1.6 million children now affected by two-child benefit cap as Starmer faces pressure to scrap it

11 July 2024, 09:05 | Updated: 11 July 2024, 12:34

A total of 1.6 million children are now affected by the two-child benefit cap as the Labour government faces pressure to lift it.

The Conservative government introduced the cap, which prevents parents from claiming child tax credit or Universal Credit for more than two children for those born after April 2017.

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It means families cannot claim about £3,200 a year per extra child, the Resolution Foundation has said.

Economist at the organisation Lalitha Try said there was little evidence that policy had achieved its aims of boosting employment, but there was "clear evidence" of financial loss for families.

"Unless the policy is abolished, the majority of children in large families will fall below the poverty line by the end of the parliament," she added. "Any new child poverty strategy should find the funds to remove it."

The latest government statistics show a total of 1.6 million children in April were affected by the cap.

Of those 1.6 million, 1.3 million were in households claiming Universal Credit, who are on a low or no income, and 270,000 were claiming child tax credit, which is available to everyone.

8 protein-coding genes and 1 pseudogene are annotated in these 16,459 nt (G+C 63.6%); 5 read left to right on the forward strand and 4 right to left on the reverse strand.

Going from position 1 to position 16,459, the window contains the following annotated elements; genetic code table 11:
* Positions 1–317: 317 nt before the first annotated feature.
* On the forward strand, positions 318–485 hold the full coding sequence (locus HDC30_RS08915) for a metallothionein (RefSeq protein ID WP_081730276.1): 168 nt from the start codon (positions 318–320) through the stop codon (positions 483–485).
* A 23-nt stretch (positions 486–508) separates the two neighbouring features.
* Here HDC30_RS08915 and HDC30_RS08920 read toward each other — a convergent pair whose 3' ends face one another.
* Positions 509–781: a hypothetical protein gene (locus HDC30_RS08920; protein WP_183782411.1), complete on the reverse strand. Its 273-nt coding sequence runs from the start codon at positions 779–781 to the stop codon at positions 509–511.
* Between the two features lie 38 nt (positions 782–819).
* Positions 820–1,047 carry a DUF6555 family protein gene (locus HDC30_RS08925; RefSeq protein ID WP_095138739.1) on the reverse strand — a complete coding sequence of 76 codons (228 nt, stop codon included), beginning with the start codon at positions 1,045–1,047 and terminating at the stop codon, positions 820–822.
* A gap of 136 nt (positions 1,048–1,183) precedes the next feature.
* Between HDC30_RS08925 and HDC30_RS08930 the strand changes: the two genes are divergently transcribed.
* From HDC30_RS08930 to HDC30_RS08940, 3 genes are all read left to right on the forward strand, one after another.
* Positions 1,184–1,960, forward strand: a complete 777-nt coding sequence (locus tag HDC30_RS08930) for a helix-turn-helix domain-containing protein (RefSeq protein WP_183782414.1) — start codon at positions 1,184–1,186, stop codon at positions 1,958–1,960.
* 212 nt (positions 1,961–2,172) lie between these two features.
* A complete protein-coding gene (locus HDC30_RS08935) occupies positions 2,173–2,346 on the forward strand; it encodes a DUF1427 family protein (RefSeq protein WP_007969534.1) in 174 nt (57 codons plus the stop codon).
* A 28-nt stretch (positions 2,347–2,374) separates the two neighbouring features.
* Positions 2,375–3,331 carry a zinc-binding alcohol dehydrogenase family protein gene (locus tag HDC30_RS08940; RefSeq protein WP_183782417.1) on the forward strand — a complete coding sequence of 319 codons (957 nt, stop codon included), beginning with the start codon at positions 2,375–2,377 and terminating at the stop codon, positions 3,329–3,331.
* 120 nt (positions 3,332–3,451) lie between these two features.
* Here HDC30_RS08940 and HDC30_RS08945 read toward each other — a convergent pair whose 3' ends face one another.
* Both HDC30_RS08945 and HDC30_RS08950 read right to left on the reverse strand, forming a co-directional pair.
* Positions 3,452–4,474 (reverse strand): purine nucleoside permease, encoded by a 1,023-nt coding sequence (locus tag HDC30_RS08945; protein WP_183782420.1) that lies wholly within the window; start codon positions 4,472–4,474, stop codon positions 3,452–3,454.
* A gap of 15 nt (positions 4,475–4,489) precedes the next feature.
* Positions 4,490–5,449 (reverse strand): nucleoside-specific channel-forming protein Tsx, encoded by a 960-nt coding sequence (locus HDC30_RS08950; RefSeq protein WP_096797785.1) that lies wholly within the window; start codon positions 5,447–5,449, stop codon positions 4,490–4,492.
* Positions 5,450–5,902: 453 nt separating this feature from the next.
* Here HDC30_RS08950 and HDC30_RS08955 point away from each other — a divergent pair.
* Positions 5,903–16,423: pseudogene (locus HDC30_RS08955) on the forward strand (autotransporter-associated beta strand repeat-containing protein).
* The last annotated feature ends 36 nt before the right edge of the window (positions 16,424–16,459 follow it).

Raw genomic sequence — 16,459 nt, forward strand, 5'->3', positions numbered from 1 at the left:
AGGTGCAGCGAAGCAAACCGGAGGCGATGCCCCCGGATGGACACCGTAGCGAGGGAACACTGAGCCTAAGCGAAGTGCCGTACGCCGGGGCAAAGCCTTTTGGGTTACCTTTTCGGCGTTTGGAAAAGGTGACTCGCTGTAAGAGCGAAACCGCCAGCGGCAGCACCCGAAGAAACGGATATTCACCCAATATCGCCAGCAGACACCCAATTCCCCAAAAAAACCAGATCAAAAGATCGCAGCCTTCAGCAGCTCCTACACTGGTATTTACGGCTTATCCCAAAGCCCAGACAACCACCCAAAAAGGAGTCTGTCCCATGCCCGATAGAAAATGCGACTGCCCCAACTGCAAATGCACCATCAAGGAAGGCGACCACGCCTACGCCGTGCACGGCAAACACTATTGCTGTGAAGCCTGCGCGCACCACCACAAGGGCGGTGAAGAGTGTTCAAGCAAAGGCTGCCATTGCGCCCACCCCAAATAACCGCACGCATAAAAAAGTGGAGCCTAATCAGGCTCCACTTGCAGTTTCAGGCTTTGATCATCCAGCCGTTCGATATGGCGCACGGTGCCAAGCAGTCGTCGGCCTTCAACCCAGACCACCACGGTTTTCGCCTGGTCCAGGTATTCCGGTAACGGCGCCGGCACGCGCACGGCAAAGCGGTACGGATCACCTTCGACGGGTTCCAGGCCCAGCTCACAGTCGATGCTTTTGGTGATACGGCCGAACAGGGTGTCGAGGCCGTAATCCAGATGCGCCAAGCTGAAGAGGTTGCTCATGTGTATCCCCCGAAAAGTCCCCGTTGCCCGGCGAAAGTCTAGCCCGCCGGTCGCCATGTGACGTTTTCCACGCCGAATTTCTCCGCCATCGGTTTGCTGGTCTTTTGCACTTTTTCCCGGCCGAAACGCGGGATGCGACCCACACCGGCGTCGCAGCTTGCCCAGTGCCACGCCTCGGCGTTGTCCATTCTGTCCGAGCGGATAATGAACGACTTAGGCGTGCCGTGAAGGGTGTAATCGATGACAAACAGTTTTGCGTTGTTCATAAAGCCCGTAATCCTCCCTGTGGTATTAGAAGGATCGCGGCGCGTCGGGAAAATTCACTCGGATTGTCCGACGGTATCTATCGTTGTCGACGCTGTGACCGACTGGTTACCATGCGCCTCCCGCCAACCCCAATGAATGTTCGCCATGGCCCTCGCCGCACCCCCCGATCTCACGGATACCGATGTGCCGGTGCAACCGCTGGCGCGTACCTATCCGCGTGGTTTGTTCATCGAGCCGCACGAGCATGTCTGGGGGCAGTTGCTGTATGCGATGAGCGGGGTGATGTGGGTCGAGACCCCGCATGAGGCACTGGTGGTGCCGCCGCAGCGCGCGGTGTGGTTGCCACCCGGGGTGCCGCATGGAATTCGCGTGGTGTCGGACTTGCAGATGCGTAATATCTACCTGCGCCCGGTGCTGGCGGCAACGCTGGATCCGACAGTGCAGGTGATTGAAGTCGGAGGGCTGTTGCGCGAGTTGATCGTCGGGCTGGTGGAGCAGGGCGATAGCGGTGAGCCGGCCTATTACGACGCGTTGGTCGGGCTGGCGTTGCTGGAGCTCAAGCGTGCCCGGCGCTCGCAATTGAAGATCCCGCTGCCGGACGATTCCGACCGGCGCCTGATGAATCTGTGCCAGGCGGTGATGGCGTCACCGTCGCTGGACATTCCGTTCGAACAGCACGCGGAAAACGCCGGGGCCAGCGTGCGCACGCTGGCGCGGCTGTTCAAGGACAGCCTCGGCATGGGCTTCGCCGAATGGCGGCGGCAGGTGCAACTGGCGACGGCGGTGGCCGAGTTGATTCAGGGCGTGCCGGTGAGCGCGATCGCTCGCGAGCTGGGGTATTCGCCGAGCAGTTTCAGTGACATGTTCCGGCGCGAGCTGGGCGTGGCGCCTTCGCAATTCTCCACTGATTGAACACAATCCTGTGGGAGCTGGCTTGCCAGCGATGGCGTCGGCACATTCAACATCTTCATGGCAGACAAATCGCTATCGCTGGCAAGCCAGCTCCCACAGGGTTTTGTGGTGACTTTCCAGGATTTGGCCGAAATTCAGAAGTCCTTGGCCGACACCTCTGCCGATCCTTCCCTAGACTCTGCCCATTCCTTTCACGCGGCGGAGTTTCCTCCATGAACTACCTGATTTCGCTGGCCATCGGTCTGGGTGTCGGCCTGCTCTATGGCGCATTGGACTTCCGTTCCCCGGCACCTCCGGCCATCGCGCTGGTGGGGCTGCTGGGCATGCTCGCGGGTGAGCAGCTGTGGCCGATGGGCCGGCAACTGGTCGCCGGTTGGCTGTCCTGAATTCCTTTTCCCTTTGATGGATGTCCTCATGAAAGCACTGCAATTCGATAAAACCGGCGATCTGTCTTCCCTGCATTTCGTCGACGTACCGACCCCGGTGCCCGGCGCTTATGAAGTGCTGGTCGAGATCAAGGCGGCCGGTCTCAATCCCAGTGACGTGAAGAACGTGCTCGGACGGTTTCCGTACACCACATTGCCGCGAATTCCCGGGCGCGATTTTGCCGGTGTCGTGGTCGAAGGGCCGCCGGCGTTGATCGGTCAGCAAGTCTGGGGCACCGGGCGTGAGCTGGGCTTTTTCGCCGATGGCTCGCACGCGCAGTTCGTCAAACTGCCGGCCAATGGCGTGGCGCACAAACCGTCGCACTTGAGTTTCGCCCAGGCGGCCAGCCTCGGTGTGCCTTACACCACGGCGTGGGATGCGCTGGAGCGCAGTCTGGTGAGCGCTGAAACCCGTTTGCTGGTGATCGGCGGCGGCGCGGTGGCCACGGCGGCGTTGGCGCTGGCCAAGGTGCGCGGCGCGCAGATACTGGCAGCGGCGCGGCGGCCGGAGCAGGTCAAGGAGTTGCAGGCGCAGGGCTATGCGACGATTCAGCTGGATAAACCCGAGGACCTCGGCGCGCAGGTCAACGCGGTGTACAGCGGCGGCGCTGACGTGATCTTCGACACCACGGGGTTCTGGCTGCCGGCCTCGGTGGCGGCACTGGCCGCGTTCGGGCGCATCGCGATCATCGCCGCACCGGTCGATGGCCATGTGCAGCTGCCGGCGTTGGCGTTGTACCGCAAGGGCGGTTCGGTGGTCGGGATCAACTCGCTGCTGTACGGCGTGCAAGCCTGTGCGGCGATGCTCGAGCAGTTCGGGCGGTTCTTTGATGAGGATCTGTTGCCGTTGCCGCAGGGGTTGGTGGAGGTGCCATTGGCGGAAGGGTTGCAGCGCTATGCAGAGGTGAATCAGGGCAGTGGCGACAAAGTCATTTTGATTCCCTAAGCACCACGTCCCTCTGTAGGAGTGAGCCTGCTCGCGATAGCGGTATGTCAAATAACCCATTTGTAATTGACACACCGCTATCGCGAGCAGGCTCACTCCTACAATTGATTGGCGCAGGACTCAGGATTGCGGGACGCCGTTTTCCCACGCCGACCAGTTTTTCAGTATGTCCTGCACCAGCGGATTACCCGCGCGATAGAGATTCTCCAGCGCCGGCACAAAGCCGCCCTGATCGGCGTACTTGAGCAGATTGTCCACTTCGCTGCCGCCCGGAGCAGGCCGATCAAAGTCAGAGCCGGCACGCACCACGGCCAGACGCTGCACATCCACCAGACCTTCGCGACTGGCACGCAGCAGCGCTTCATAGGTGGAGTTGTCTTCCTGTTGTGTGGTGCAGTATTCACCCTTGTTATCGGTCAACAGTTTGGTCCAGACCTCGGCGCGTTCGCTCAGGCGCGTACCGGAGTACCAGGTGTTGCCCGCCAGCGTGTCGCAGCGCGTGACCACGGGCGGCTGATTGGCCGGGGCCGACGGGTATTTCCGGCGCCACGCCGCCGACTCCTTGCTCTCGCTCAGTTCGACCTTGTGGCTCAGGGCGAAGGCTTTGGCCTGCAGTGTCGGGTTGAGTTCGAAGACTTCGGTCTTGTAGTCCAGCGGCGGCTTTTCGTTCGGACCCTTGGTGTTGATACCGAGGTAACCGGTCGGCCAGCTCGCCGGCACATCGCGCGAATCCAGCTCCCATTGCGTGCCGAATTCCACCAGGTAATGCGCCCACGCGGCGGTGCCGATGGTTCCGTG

The number of households affected has risen from 71,000 in April 2017 to 450,000 this April.

Sir Keir Starmer had previously said the cap should be scrapped, but U-turned last year, saying he would not axe it if Labour won power due to the state of finances they have inherited.

He has faced pressure to scrap the cap from within his party, including former Labour prime minister Gordon Brown, who said it is "condemning children to poverty".

Former Conservative home secretary Suella Braverman surprised many when she also came out in opposition of the policy.

Labour MP Kim Johnson is now pushing for Sir Keir to include scrapping the cap in next week's King Speech.

Ms Johnson told Sky News: "My constituency of Liverpool Riverside is the most deprived in the country. Nearly half of the children in my constituency are now living in poverty.

"The families I represent just cannot wait any longer. Labour has a huge task to undo 14 years of Tory decay and will have to make difficult decisions about what to prioritise.

"But I would like to see lifting the two-child benefit cap a priority for the new government as the most cost effective and most impactful way to immediately alleviate child poverty in communities like mine across the country.

"This policy has broad brush support across the political spectrum and I can think of no issue that is more urgent."